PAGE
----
- Name: Introduction to Faith, Witchcraft and Magic
- Discipline: Anthropology
- Units (Credits): 3
- Transfer Information: (Courses with numbers 100 to 299) This course is designed to apply toward a WNC degree and/or transfer to other schools within the Nevada System of Higher Education, depending on the degree chosen and other courses completed. It may transfer to colleges and universities outside Nevada. For information about how this course can transfer and apply to your program of study, please contact a counselor.
- Academic Division: Liberal Arts
- Prerequisites: None
I: Catalog Course Description
Introduces students to the anthropological study of religion as a human institution. Examines the history, methods, and current status of the field.
II. Course Objectives and Linkage to General Education Program
The information in the parentheses after a course objective refers to the specific general education (GE) learning outcome that the objective meets.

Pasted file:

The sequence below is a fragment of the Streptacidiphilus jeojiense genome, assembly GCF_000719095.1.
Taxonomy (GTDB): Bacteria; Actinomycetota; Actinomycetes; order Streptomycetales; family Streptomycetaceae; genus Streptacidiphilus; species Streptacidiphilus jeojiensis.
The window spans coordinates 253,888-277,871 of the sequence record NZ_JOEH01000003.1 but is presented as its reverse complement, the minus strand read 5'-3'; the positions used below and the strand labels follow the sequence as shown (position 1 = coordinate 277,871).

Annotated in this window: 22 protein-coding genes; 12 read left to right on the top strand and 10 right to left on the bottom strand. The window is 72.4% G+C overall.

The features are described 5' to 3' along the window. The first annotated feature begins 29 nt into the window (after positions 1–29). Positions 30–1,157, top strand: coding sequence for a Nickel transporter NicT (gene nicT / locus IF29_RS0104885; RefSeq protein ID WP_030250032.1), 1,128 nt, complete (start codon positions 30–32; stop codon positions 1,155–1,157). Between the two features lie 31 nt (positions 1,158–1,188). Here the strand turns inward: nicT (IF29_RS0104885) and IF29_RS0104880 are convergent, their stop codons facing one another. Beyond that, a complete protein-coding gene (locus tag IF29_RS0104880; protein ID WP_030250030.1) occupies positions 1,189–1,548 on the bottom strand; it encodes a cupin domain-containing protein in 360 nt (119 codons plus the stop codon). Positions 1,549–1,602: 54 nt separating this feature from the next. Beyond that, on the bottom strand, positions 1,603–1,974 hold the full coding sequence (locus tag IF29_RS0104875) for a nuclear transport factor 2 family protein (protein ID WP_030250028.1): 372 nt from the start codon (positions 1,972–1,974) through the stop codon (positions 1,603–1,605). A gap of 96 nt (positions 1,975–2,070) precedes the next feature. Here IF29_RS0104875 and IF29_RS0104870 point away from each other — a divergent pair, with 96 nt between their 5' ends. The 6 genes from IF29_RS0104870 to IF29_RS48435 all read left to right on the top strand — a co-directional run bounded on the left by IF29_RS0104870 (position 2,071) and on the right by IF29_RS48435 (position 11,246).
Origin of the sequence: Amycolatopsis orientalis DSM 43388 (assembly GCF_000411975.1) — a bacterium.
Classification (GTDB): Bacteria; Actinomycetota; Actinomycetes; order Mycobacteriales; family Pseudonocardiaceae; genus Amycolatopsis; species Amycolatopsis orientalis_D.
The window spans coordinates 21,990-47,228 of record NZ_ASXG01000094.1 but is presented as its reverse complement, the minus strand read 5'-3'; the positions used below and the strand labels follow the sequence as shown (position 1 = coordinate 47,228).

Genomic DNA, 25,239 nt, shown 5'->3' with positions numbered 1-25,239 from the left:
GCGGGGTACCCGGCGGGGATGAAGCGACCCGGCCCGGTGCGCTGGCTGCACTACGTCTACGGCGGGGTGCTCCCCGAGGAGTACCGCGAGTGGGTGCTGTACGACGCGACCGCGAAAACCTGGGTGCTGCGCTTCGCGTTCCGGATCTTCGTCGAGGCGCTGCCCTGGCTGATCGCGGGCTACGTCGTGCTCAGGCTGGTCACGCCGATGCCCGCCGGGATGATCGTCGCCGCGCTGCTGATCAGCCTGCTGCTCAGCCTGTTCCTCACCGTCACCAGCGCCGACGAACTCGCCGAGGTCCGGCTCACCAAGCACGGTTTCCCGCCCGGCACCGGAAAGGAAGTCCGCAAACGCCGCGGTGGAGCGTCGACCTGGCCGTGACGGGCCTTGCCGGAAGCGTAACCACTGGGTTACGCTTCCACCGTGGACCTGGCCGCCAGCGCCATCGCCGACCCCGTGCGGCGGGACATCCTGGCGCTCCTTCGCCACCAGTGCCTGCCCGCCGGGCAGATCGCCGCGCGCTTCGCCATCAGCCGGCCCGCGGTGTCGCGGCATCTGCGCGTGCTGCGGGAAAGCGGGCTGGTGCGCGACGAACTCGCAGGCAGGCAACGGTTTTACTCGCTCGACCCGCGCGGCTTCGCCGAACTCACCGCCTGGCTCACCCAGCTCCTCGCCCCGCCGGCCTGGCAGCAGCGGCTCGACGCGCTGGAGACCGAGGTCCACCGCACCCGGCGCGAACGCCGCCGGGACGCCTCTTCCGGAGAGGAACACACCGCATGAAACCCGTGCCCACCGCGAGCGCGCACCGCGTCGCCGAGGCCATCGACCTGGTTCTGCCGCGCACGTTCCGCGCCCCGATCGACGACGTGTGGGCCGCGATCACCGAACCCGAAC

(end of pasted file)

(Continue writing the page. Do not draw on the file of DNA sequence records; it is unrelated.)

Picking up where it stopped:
Upon successful completion of this course, students will have demonstrated they can:
- Exhibit factual knowledge of a broad range of cultural beliefs in the world. (GE 1).
- Examine cultural change through the lens of ethnographic and ethnologic research. (GE 4).
- Describe diverse positions on selected cultural values or practices (GE 5).
- Demonstrate an appreciation of cultural diversity through an examination of cultural interaction from selected areas of the world (GE 5).
- Demonstrate analytical and critical thinking through substantially error-free prose suitable to the purpose of relating selected anthropological topics to personal experience and knowledge (GE 2, 6).
This class provides an overview to the scientific examination and comparison of world religious beliefs. It examines the major concepts, theoretical perspectives, and research methods of cultural anthropology. A major goal of the course is to provide an awareness of the wide spectrum of cultural and social variation in faith and belief throughout the world.
The class includes lectures, discussions, ethnographic films, and student presentations. Students will exercise academic skills in reading, writing, research, critical thinking, and oral communication.